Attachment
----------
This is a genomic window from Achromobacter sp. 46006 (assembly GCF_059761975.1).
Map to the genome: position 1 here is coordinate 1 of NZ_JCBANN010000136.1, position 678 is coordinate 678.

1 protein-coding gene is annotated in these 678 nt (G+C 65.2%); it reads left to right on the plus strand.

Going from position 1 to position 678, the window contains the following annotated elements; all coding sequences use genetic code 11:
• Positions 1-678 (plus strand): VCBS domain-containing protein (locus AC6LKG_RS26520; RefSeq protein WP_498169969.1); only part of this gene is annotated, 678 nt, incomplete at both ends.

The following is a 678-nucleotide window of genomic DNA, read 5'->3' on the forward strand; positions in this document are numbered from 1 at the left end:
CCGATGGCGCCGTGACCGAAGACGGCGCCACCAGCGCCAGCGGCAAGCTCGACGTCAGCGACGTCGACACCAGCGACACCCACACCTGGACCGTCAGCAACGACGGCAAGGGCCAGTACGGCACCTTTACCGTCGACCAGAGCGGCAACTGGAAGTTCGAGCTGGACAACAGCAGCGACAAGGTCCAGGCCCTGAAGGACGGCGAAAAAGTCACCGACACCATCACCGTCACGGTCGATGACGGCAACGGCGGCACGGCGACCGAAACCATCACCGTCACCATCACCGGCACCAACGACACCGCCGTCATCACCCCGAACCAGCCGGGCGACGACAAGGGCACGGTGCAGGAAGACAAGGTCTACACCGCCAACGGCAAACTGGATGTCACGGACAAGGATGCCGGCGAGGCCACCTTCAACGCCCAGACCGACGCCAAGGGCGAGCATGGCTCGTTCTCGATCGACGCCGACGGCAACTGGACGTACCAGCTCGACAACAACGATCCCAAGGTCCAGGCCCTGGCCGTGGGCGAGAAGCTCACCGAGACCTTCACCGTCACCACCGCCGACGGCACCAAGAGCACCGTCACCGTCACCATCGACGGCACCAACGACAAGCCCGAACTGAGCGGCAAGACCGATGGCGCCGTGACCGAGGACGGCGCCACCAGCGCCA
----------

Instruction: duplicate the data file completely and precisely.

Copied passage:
This is a genomic window from Achromobacter sp. 46006 (assembly GCF_059761975.1).
Map to the genome: position 1 here is coordinate 1 of NZ_JCBANN010000136.1, position 678 is coordinate 678.

1 protein-coding gene is annotated in these 678 nt (G+C 65.2%); it reads left to right on the plus strand.

Going from position 1 to position 678, the window contains the following annotated elements; all coding sequences use genetic code 11:
• Positions 1-678 (plus strand): VCBS domain-containing protein (locus AC6LKG_RS26520; RefSeq protein WP_498169969.1); only part of this gene is annotated, 678 nt, incomplete at both ends.

The following is a 678-nucleotide window of genomic DNA, read 5'->3' on the forward strand; positions in this document are numbered from 1 at the left end:
CCGATGGCGCCGTGACCGAAGACGGCGCCACCAGCGCCAGCGGCAAGCTCGACGTCAGCGACGTCGACACCAGCGACACCCACACCTGGACCGTCAGCAACGACGGCAAGGGCCAGTACGGCACCTTTACCGTCGACCAGAGCGGCAACTGGAAGTTCGAGCTGGACAACAGCAGCGACAAGGTCCAGGCCCTGAAGGACGGCGAAAAAGTCACCGACACCATCACCGTCACGGTCGATGACGGCAACGGCGGCACGGCGACCGAAACCATCACCGTCACCATCACCGGCACCAACGACACCGCCGTCATCACCCCGAACCAGCCGGGCGACGACAAGGGCACGGTGCAGGAAGACAAGGTCTACACCGCCAACGGCAAACTGGATGTCACGGACAAGGATGCCGGCGAGGCCACCTTCAACGCCCAGACCGACGCCAAGGGCGAGCATGGCTCGTTCTCGATCGACGCCGACGGCAACTGGACGTACCAGCTCGACAACAACGATCCCAAGGTCCAGGCCCTGGCCGTGGGCGAGAAGCTCACCGAGACCTTCACCGTCACCACCGCCGACGGCACCAAGAGCACCGTCACCGTCACCATCGACGGCACCAACGACAAGCCCGAACTGAGCGGCAAGACCGATGGCGCCGTGACCGAGGACGGCGCCACCAGCGCCA